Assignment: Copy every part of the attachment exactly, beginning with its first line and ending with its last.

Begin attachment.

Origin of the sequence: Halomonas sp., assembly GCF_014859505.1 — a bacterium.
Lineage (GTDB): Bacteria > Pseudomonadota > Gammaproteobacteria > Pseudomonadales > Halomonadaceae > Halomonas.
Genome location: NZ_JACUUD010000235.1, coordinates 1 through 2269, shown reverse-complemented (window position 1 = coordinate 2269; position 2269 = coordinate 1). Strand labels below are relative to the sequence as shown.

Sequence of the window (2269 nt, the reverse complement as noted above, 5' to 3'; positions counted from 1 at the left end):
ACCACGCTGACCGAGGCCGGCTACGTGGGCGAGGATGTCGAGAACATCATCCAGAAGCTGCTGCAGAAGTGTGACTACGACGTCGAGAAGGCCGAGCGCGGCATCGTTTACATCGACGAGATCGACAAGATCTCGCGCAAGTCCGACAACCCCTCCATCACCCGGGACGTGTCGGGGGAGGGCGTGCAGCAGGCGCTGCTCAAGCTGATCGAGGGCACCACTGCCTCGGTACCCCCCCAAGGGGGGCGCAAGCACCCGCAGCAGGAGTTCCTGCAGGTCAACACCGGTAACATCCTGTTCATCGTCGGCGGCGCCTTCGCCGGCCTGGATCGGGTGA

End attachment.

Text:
Origin of the sequence: Halomonas sp., assembly GCF_014859505.1 — a bacterium.
Lineage (GTDB): Bacteria > Pseudomonadota > Gammaproteobacteria > Pseudomonadales > Halomonadaceae > Halomonas.
Genome location: NZ_JACUUD010000235.1, coordinates 1 through 2269, shown reverse-complemented (window position 1 = coordinate 2269; position 2269 = coordinate 1). Strand labels below are relative to the sequence as shown.

Sequence of the window (2269 nt, the reverse complement as noted above, 5' to 3'; positions counted from 1 at the left end):
ACCACGCTGACCGAGGCCGGCTACGTGGGCGAGGATGTCGAGAACATCATCCAGAAGCTGCTGCAGAAGTGTGACTACGACGTCGAGAAGGCCGAGCGCGGCATCGTTTACATCGACGAGATCGACAAGATCTCGCGCAAGTCCGACAACCCCTCCATCACCCGGGACGTGTCGGGGGAGGGCGTGCAGCAGGCGCTGCTCAAGCTGATCGAGGGCACCACTGCCTCGGTACCCCCCCAAGGGGGGCGCAAGCACCCGCAGCAGGAGTTCCTGCAGGTCAACACCGGTAACATCCTGTTCATCGTCGGCGGCGCCTTCGCCGGCCTGGATCGGGTGA